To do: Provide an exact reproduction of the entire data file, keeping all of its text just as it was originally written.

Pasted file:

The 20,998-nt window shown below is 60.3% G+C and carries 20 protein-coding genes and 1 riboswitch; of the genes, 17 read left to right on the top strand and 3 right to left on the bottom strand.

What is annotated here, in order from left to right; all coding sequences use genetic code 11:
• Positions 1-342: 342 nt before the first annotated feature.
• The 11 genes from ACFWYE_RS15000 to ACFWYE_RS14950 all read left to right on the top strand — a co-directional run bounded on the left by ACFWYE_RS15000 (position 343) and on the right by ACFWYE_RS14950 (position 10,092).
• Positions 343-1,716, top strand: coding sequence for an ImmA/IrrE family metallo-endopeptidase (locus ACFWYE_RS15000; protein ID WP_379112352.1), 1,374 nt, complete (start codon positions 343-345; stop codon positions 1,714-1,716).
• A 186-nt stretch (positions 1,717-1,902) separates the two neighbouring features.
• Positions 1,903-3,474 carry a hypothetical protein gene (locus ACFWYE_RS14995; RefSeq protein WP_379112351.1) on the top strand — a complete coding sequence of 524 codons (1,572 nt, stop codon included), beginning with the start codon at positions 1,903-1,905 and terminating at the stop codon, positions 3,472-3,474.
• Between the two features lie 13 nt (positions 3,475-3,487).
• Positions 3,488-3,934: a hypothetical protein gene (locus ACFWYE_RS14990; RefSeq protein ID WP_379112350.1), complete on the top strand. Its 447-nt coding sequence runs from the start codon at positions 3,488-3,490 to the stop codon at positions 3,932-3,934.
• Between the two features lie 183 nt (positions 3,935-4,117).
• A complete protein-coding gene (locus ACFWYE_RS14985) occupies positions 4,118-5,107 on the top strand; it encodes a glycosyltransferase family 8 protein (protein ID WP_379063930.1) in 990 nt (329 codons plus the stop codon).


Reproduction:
The 20,998-nt window shown below is 60.3% G+C and carries 20 protein-coding genes and 1 riboswitch; of the genes, 17 read left to right on the top strand and 3 right to left on the bottom strand.

What is annotated here, in order from left to right; all coding sequences use genetic code 11:
• Positions 1-342: 342 nt before the first annotated feature.
• The 11 genes from ACFWYE_RS15000 to ACFWYE_RS14950 all read left to right on the top strand — a co-directional run bounded on the left by ACFWYE_RS15000 (position 343) and on the right by ACFWYE_RS14950 (position 10,092).
• Positions 343-1,716, top strand: coding sequence for an ImmA/IrrE family metallo-endopeptidase (locus ACFWYE_RS15000; protein ID WP_379112352.1), 1,374 nt, complete (start codon positions 343-345; stop codon positions 1,714-1,716).
• A 186-nt stretch (positions 1,717-1,902) separates the two neighbouring features.
• Positions 1,903-3,474 carry a hypothetical protein gene (locus ACFWYE_RS14995; RefSeq protein WP_379112351.1) on the top strand — a complete coding sequence of 524 codons (1,572 nt, stop codon included), beginning with the start codon at positions 1,903-1,905 and terminating at the stop codon, positions 3,472-3,474.
• Between the two features lie 13 nt (positions 3,475-3,487).
• Positions 3,488-3,934: a hypothetical protein gene (locus ACFWYE_RS14990; RefSeq protein ID WP_379112350.1), complete on the top strand. Its 447-nt coding sequence runs from the start codon at positions 3,488-3,490 to the stop codon at positions 3,932-3,934.
• Between the two features lie 183 nt (positions 3,935-4,117).
• A complete protein-coding gene (locus ACFWYE_RS14985) occupies positions 4,118-5,107 on the top strand; it encodes a glycosyltransferase family 8 protein (protein ID WP_379063930.1) in 990 nt (329 codons plus the stop codon).